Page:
Ebola is a rare but deadly virus. Symptoms usually start two days to three weeks after contacting the virus.
Could There Be an Outbreak in the U.S.?
Although movies and books describe major outbreaks of Ebola-like disease in the U.S., they're just fiction. So far serious Ebola cases have only shown up in Central and West Africa.
The CDC says there’s no significant risk of Ebola in the United States. It has strong safety measures in place for people who have Ebola and are brought to the U.S. for treatment.
Ebola can spread from country to country when people travel. So it is possible for it to reach the U.S. if an infected person travels here. But there are ways to prevent people from coming to U.S. airports with the disease.
Airline crews are trained to spot the symptoms of Ebola in passengers flying from places where the virus is found. Crews are told to quarantine anyone who looks infected.
How Do You Get Ebola?
Ebola isn’t as contagious as more common viruses like colds, influenza, or measles. It spreads to people by contact with the skin or bodily fluids (blood, semen, sweat, etc), or touching contaminated needles or surfaces.
You can’t get Ebola from air, water, or food. A person who has Ebola but has no symptoms can’t spread the disease, either. Once the infected person has symptoms they will be considered contagious.
What Are the Symptoms of Ebola?
Early on, Ebola can feel like the flu or other illnesses. Symptoms show up 2 to 21 days after exposure/contact from an infected person or animal and usually include:
• High fever Greater than 101.5
• Joint and muscle aches
• Sore throat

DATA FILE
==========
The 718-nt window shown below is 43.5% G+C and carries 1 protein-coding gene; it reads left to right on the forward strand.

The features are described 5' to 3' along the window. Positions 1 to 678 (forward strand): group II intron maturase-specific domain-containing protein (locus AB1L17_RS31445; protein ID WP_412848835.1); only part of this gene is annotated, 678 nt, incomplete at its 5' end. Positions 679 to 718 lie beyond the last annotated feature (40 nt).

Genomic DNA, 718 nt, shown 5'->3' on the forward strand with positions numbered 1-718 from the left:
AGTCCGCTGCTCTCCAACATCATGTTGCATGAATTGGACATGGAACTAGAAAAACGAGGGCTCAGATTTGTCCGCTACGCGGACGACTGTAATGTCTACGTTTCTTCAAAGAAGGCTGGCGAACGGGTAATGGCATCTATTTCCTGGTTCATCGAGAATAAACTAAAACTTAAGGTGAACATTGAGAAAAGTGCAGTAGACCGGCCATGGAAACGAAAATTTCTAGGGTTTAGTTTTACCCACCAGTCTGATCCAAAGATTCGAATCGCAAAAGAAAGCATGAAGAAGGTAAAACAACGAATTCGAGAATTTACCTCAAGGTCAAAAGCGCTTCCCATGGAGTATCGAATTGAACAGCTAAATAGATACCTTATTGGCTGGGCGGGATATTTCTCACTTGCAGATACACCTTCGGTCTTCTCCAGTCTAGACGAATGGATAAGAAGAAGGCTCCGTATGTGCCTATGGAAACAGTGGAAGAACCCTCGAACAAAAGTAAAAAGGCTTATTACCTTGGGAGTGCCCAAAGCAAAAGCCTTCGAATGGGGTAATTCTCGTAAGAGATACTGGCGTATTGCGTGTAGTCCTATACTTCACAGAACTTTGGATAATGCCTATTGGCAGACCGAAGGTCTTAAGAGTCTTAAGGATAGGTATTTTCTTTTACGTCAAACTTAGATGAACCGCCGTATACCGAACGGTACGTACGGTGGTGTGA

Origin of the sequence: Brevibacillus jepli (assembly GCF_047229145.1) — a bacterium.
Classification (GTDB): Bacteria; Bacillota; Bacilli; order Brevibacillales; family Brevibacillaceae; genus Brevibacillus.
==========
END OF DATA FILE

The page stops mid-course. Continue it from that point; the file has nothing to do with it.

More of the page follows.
• Stomach pain
• Lack of appetite
As the disease gets worse, it causes bleeding inside the body, as well as from the eyes, ears, and nose. Some people will vomit or cough up blood, have bloody diarrhea, and get a rash.
Do not report to work or school if you develop any of the symptoms listed above. Please contact your Primary Care Physician, Urgent Care or go to the Shawnee State University Health Clinic.
How Is Ebola Diagnosed?
Sometimes it's hard to tell if a person has Ebola from the symptoms alone. Doctors may test to rule out other diseases like cholera, malaria, and other flu-like-symptom diseases.
One of the most important ways to differentiate EBOLA from other diseases is to ask the person if they have traveled out of the U.S. or been in contact with someone who traveled out of the U.S. within the last 21 days – especially travel to West Africa (Liberia, Guinea, Sierra Leone, or Nigeria).
Tests of blood and tissues also can diagnose Ebola.
If you have Ebola, you’ll be isolated from the public immediately to prevent the spread.
To obtain further information on Ebola, visit the CDC's webpage by following this link.
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